An additional signal in the physical silver market that has been unusual and unexpected (at least by me) are the deposits into the big silver ETF, SLV. This week close to 6.5 million oz of silver were deposited into the trust and over the past four weeks nearly 14 million oz have been deposited. I don't recall a previous occasion of extended price weakness and significant metal inflows into the SLV, so the deposits were certainly unexpected by me. Clearly, there have been no net inflows into the big gold ETF, GLD, further highlighting the deposits into SLV. Between a different COMEX warehouse movement pattern and dissimilar ETF metal flows, the stagnant level of silver/gold price ratio becomes even more suspicious.


So why are such big physical silver deposits coming into SLV on pronounced price weakness? One of my pet theories for metal deposits into hard metal ETFs on price weakness has been to close out short positions. That does offer a partial explanation, as the short position in SLV has been steadily reduced over the past couple of months, including a 1.5 million oz reduction in the period ended August 29, to 14.3 million shares (oz). http://shortsqueeze.com/?symbol=slv&submit=Short+Quote%99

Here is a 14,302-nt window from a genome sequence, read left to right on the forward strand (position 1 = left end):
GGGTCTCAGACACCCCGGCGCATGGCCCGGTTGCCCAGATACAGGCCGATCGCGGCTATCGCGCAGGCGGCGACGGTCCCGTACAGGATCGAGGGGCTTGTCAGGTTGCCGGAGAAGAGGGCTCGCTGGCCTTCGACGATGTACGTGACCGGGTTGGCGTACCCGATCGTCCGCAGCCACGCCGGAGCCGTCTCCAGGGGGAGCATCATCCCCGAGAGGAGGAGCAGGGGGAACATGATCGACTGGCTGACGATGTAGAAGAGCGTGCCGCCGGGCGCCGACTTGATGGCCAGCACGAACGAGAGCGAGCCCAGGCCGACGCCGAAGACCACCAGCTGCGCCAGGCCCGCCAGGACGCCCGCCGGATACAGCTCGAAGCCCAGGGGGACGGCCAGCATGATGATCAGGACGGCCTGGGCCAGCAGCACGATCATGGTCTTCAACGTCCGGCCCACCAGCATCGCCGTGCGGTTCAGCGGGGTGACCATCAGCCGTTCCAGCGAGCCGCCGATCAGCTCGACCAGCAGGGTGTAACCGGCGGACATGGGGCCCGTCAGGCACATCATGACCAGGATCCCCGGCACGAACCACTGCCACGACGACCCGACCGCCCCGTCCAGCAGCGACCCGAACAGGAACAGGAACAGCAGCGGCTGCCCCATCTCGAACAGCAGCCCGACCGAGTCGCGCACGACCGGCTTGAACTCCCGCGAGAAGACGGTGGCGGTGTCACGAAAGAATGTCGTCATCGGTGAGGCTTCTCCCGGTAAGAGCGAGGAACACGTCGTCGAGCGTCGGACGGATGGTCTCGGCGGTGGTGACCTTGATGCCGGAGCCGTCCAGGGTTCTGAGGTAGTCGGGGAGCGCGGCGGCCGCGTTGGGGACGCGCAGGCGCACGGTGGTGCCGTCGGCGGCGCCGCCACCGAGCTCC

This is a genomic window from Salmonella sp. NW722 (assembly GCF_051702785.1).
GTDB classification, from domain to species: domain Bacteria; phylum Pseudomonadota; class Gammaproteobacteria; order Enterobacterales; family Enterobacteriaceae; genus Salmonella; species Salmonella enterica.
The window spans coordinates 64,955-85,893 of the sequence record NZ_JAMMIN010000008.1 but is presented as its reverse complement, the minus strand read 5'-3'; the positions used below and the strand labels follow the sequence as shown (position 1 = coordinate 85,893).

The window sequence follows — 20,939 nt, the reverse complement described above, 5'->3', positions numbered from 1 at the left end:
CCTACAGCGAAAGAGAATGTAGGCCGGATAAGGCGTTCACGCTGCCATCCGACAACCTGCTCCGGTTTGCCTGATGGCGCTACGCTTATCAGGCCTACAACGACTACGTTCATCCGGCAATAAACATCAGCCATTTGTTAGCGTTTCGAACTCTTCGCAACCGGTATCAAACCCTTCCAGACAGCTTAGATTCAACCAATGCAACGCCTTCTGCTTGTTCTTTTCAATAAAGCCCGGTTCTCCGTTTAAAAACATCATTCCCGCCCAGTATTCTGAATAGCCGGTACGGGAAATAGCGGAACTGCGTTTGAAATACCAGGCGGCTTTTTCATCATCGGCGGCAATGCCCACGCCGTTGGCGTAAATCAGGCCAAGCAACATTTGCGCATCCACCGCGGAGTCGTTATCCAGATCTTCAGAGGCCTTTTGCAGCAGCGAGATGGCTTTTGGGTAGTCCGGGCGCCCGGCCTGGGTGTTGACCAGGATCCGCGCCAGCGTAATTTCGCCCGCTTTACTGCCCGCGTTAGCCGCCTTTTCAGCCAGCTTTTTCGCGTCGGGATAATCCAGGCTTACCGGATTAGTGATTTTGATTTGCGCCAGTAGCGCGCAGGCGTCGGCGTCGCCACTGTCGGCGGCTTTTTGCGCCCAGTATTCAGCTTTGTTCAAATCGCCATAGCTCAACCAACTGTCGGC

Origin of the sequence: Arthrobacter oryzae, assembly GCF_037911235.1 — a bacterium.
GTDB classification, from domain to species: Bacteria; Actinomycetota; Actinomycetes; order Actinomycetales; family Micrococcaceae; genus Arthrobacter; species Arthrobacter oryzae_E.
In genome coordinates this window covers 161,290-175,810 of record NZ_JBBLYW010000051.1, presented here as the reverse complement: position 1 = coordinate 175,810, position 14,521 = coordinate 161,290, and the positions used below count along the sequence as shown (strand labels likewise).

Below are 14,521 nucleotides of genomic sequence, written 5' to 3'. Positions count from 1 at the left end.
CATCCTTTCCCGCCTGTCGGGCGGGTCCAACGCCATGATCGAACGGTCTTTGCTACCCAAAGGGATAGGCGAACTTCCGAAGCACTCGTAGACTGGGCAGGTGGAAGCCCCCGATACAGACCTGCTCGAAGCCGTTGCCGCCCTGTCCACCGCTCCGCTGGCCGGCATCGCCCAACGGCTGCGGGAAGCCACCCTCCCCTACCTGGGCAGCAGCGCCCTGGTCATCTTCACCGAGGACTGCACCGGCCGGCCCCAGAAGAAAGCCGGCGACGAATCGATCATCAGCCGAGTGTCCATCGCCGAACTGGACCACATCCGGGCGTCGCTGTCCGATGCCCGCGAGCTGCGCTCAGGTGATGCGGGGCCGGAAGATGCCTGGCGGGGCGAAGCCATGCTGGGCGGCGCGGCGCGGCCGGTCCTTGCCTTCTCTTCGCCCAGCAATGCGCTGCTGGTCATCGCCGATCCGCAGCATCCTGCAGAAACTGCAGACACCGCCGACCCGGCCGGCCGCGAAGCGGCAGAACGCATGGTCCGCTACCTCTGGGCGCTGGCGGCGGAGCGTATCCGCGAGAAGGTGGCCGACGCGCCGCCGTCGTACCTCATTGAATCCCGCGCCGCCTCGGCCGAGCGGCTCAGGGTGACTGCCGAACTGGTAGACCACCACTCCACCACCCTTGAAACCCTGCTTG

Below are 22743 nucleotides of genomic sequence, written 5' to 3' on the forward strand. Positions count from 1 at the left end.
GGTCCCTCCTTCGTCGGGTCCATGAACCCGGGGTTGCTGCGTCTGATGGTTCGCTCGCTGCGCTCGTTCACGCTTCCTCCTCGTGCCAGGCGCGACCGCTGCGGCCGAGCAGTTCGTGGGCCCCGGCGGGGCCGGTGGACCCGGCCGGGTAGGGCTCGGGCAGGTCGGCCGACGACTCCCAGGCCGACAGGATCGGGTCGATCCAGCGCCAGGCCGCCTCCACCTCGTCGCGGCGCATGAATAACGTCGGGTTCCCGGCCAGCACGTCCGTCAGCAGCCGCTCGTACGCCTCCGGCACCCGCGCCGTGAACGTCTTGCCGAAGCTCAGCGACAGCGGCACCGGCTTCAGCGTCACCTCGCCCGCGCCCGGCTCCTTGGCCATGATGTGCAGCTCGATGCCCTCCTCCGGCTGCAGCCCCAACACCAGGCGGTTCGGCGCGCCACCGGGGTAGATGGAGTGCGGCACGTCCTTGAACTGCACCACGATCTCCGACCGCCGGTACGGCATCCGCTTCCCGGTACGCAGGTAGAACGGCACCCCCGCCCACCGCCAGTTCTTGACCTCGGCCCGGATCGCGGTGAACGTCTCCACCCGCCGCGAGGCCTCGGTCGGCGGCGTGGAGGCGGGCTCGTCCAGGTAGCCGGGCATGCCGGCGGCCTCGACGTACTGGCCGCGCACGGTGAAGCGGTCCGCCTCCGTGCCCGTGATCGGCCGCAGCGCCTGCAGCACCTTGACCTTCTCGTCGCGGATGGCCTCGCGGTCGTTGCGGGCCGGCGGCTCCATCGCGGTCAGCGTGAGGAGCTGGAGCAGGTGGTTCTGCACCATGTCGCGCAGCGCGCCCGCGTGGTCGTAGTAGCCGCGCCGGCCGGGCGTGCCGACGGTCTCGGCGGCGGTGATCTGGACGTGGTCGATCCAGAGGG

While depositing metal into the trust has resulted in a reduction of the short position of SLV, there has been more silver deposited than is accounted for by short position reduction. Aside from short position close outs, why has so much silver come into the SLV? The most plausible explanation is that metal has been deposited to satisfy net new buying, just as is proscribed by the prospectus. This is the way it's supposed to work – net new buying in SLV (or GLD) must be backed by additional metal being deposited. Please know that I'm not intentionally trying to seek out the most bullish interpretation – sometimes the most plausible explanation happens to be bullish, as appears to be the explanation in this case.